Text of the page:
The Voyager program is an American scientific program that employs two robotic probes, Voyager 1 and Voyager 2, to study the outer Solar System.
Frederick William Herschel, (Friedrich Wilhelm Herschel; 15 November 1738 – 25 August 1822) was a German-born British astronomer, composer and brother of fellow astronomer Caroline Herschel, with whom he worked.
Wittenberg, officially Lutherstadt Wittenberg, is a town in Saxony-Anhalt, Germany.
Zircon is a mineral belonging to the group of nesosilicates.
The zodiac is an area of the sky that extends approximately 8° north or south (as measured in celestial latitude) of the ecliptic, the apparent path of the Sun across the celestial sphere over the course of the year.
Zodiacal light (also called false dawn when seen before sunrise) is a faint, diffuse, and roughly triangular white glow that is visible in the night sky and appears to extend from the Sun's direction and along the zodiac, straddling the ecliptic.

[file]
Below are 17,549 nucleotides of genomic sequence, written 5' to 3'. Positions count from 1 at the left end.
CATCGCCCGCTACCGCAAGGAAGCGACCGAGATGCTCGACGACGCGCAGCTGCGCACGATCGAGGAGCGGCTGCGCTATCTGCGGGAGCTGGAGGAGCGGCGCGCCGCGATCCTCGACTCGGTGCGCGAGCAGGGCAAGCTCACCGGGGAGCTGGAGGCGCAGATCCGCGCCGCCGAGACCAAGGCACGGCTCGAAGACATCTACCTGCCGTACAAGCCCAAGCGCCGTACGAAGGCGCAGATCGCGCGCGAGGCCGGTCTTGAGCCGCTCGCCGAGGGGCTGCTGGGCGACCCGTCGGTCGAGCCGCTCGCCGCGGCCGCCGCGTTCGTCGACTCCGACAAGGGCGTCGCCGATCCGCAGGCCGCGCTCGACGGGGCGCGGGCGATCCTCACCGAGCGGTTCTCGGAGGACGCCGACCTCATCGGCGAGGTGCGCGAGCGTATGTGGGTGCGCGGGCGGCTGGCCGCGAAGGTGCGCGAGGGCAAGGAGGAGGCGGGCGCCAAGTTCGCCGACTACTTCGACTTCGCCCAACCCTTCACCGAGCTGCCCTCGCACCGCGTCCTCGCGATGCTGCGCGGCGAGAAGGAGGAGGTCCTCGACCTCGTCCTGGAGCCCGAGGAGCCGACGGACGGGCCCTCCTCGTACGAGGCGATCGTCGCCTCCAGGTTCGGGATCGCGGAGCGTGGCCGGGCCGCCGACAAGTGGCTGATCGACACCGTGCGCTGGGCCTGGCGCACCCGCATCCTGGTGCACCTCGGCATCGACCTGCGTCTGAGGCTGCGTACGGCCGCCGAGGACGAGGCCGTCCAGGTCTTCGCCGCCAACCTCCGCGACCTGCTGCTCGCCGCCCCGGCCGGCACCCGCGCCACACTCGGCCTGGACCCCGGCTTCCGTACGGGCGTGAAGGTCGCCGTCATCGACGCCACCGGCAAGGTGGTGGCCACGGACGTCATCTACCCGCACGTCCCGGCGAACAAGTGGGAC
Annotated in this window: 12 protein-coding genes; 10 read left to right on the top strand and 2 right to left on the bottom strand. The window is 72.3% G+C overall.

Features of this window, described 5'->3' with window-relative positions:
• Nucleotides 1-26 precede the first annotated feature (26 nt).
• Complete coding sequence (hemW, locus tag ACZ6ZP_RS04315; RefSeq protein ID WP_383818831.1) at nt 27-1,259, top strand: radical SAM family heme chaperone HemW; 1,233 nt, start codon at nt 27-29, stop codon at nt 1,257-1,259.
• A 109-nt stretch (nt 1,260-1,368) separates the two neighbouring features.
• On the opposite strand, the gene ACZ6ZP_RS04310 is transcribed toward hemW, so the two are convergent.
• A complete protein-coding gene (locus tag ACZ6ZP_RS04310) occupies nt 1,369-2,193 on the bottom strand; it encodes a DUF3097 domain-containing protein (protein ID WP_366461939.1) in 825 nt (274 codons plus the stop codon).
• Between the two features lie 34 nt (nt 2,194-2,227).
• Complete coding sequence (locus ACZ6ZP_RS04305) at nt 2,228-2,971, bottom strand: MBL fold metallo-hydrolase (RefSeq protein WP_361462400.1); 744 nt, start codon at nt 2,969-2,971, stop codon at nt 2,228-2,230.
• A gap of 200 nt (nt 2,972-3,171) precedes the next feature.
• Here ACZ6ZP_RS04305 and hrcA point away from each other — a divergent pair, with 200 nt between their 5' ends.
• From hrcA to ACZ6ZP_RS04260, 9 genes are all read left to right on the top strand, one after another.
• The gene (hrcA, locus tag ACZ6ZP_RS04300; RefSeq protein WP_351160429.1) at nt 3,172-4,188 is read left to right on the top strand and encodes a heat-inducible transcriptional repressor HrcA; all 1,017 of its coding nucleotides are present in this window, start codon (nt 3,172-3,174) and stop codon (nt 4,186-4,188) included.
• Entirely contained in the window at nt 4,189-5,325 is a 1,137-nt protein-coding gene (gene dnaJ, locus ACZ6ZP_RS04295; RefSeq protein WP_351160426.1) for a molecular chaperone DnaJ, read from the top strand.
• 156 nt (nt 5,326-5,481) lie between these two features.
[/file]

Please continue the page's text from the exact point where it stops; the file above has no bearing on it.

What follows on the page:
10 Hygiea is the fourth-largest asteroid in the Solar System by volume and mass, and it is located in the asteroid belt.
1270 Datura (1930 YE) is a S-type main-belt asteroid discovered on December 17, 1930, by George Van Biesbroeck at Yerkes Observatory.
Pallas, minor-planet designation 2 Pallas, is the second asteroid to have been discovered (after Ceres), and is one of the largest asteroids in the Solar System.
Juno, minor-planet designation 3 Juno in the Minor Planet Center catalogue system, is an asteroid in the asteroid belt.
Vesta, minor-planet designation 4 Vesta, is one of the largest objects in the asteroid belt, with a mean diameter of.
490 Veritas is a carbonaceous Veritasian asteroid, which may have been involved in one of the more massive asteroid-asteroid collisions of the past 100 million years.